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General Eviction Information

General Eviction Information

What a Landlord Needs to Know to Evict

Here are some terms you should know when you are ready to evict:

  • Unconditional quit notice – this is the most extreme notice a landlord can give their tenant. Essentially this notice requires the tenant to vacate the property and provides them no change to rectify their mistakes. This notice is typically used when the tenant has repeatedly broken the lease agreement, has significantly damaged the property or has engaged in illegal activity.
  • Cure or quit notice – this notice typically provides the tenant a certain amount of time to "cure" (stop violating the lease agreement) or "quit" (vacate the property). Most landlords use this notice when they want a tenant to stop making excessive noise, need to ask their unauthorized roommate to leave or if they need to remove a pet from the property because they have a no pet clause in the lease.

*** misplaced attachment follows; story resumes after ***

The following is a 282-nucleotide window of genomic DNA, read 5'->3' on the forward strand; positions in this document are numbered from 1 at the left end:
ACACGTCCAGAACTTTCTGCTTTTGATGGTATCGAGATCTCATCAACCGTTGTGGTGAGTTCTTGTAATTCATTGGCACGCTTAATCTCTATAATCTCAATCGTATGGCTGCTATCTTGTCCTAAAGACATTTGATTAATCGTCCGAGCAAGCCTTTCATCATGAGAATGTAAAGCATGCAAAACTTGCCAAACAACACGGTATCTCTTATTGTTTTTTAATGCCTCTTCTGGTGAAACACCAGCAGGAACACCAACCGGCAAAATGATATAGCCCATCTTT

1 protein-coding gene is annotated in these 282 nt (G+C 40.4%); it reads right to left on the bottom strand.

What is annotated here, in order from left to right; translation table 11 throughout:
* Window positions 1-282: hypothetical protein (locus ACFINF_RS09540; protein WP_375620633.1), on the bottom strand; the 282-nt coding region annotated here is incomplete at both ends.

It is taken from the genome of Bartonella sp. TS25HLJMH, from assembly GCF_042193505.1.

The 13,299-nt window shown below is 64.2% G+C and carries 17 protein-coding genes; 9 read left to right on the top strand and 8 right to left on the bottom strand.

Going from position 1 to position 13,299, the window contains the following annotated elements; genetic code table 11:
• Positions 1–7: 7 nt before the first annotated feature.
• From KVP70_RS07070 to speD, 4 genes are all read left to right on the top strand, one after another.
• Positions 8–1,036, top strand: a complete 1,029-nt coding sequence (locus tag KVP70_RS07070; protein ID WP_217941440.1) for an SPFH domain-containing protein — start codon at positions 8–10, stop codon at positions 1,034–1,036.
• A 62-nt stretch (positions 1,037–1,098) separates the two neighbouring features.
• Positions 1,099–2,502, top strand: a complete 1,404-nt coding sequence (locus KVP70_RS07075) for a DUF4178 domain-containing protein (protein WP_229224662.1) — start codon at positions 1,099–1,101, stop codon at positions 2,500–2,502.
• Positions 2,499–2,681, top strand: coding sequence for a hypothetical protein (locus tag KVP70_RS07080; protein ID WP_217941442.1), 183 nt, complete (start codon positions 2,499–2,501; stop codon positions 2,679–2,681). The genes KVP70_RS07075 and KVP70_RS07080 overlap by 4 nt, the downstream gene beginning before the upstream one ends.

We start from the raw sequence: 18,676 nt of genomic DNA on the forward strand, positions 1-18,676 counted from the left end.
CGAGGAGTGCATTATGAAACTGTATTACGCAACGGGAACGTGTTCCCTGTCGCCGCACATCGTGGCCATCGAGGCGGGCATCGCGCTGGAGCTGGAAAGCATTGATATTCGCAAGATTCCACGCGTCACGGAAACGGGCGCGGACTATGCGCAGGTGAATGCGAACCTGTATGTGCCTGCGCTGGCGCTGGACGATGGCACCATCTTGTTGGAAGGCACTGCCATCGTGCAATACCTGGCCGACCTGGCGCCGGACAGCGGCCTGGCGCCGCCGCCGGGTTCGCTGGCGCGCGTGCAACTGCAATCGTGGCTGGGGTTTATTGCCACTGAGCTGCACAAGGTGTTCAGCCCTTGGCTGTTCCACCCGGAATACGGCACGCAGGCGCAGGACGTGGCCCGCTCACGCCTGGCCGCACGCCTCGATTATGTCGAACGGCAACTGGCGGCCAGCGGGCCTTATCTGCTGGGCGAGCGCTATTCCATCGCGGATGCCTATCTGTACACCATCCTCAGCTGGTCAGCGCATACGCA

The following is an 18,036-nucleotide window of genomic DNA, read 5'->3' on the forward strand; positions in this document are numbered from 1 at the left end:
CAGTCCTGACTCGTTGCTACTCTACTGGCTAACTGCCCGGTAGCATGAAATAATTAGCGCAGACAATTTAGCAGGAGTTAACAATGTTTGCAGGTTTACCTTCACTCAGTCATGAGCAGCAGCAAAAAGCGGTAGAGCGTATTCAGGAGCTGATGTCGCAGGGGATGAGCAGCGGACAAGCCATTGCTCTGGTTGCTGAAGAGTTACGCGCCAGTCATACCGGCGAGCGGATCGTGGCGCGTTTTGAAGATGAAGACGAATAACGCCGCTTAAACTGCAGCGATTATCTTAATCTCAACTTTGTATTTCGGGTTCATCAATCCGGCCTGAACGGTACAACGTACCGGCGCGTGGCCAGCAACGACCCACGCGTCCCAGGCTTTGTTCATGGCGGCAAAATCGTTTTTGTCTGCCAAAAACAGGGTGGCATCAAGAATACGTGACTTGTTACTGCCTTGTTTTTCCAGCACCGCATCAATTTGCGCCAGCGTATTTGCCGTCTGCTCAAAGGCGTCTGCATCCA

• Pay or quit notice – this notice is used when a landlord wants the tenant to "pay" their past due rent or vacate (quit) the property. Often the notice give the tenant 3 to 5 days to pay rent but this time frame might vary depending on the state in which you live.
  • 30 day or 60 day notice to vacate – these notices are used when a landlord needs to terminate a tenancy without reason. The length of notice will vary slightly depending on your state laws.
  • Eviction lawsuit – can only be filed after a tenant has received written notice stating the end of tenancy. If the tenant has not paid due rent or continues to violate the lease agreement you must have them legally served with summons or complaint.

For more information about evicting in these jurisdictions, click on the jurisdiction below.

Prince George’s County, MD –
Washington, DC –
Arlington, VA –
Anne Arundel County, MD –
Montgomery County, MD –
Charles County, MD –
Baltimore City, MD –